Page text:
• Atkins graduate civil engineer on secondment to Severn Trent and currently on placement with Engineers without Borders in the Gambia
  • Bristol University, MEng Civil Engineering (1st Class honours)


Camilla Nicholson

Camilla Nicholson

The young Camilla Nicholson considered being a detective, an actress, an archaeologist and an architect before realising at the age of 17 that her skills were perfectly suited to civil ­engineering.

Although a keen Lego and K’nex enthusiast, Nicholson only found out about the grown-up career which uses such creative and problem-solving skills while researching what to study at university.

Nicholson’s passion for civil engineering grew during her undergraduate years at Imperial College fuelled by her interest in maths and physics.

While studying, she put in the hours for a first class MEng qualification, and also packed in three or four rehearsals a week for termly drama productions, fundraising thousands of pounds for charity and leading the programme of events for the university’s civil engineering society.

While at university, Nicholson also two summers of work placement with consultant Ramboll in its offshore wind team. Armed with a first class dissertation on floating wind turbines - which involved designing and constructing a scale model floating wind turbine, intensive tank testing and the use of an optical motion tracking system to record data - she has pursued a career in the energy sector.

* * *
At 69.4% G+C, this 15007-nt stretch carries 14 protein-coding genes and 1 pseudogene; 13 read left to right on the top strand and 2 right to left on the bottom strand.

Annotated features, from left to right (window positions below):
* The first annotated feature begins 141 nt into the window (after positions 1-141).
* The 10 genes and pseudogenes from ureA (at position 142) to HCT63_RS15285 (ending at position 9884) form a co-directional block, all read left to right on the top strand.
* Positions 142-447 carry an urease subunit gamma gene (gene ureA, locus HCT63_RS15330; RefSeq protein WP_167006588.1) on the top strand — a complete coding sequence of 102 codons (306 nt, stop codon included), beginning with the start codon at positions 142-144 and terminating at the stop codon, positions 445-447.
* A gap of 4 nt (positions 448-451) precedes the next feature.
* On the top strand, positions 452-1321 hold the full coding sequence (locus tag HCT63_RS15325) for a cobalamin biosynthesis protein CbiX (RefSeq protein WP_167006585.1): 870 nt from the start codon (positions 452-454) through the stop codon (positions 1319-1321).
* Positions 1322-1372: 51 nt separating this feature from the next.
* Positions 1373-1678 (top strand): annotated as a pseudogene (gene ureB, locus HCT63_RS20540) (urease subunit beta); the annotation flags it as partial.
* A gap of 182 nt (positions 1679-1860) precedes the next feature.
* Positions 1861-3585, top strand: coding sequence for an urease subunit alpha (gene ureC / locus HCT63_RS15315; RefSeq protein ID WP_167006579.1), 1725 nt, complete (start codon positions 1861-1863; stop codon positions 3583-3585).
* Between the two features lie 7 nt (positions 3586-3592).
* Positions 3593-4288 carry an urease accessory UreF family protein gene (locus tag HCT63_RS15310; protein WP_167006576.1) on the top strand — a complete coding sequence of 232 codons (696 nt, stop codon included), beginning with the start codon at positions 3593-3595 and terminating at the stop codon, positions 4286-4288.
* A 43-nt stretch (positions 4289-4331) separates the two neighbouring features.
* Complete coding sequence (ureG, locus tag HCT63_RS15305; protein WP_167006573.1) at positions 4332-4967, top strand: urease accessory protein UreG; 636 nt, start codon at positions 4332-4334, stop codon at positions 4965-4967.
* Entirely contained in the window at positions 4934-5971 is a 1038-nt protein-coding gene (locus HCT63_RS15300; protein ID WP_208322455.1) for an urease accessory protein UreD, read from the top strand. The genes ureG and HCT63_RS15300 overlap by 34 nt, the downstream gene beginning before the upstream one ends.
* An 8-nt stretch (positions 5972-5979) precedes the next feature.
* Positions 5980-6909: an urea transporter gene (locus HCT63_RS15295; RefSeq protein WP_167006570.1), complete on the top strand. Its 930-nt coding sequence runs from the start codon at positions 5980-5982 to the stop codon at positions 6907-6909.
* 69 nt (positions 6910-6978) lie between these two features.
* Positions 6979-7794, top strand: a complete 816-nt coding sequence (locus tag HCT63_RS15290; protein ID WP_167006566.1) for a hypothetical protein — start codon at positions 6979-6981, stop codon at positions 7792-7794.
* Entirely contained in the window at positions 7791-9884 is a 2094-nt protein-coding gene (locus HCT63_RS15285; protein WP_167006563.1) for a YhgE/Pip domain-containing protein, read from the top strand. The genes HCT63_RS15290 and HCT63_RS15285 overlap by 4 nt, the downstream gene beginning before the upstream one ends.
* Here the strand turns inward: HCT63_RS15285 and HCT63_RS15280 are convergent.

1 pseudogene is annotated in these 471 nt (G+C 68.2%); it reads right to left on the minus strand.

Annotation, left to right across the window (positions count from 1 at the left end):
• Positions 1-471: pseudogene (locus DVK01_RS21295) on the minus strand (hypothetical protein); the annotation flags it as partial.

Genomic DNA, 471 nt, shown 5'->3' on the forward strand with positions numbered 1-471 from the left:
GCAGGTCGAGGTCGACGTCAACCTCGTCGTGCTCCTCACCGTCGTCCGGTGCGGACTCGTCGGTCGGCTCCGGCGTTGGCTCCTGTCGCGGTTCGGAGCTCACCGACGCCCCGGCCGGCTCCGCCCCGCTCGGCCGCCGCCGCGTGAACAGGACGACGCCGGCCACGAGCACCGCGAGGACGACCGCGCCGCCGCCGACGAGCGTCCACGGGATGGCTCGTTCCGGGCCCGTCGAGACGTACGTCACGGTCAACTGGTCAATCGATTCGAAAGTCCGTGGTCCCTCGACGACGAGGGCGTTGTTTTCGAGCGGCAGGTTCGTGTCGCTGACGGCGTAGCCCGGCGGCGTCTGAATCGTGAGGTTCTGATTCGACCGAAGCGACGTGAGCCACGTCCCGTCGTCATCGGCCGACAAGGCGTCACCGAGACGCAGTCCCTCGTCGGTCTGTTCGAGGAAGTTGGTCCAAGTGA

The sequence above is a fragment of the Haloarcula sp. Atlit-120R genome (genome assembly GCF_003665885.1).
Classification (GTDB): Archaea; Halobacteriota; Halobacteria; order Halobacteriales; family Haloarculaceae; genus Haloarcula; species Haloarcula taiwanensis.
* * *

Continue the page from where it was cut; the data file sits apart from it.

Now working for consultant Atkins, Nicholson is part of a team which assesses offshore oil and gas structures and produces solutions for their upgrade or refurbishment. “It is fast paced work with a steep learning curve, which I love,” she says.

Her interest in drama is still part of her extra-curricular interests, and has given her the bonus of being a competent and articulate communicator at work and when visiting schools to promote engineering to young people.

Nicholson is currently the graduate representative for energy at Atkins, representing over 300 graduates across the UK. Along with seven other graduates representing other disciplines, she works with the firm’s learning and development department which inputs into Atkins’ graduate development programme. Outcomes of her involvement have included organising a two-day graduate induction event for 450 staff and developing a UK-wide graduate forum for oil and gas.

Nicholson is also a Science, Technology, Engineering and Mathematics Network ambassador and gives career talks at schools. Her experience is that school children still consider mathematics and physics as subjects which have no real purpose in the real world.

She expresses her views on her profession thus: “Engineering” translates to “make a difference”, “affect change”, “problem solve”, not “man’s work”, “grubby”, “head-in-a-car-bonnet”“.
Nicholson is passionate about attracting younger people into the profession, especially women. “My career as a civil engineer has always felt somewhat like a hobby to me. How many people can say that?

As a school student, you might never dream of finding a career that is rewarding, stable, exciting and ever-fascinating.”

  • Graduate structural engineer, Atkins
  • Imperial College, MEng Civil Engineering (1st class honours)

Third place

Monica Steele

Monica Steele

Civil engineering was not an obvious career choice for Amey assistant engineer Monica Steele. Although she had a healthy talent for maths and an interest in science subjects from a young age, it wasn’t until she found out that civil engineering was about, “improving people’s lives and the natural environment for future generations,” as she says, that she decided to pursue a career in the profession.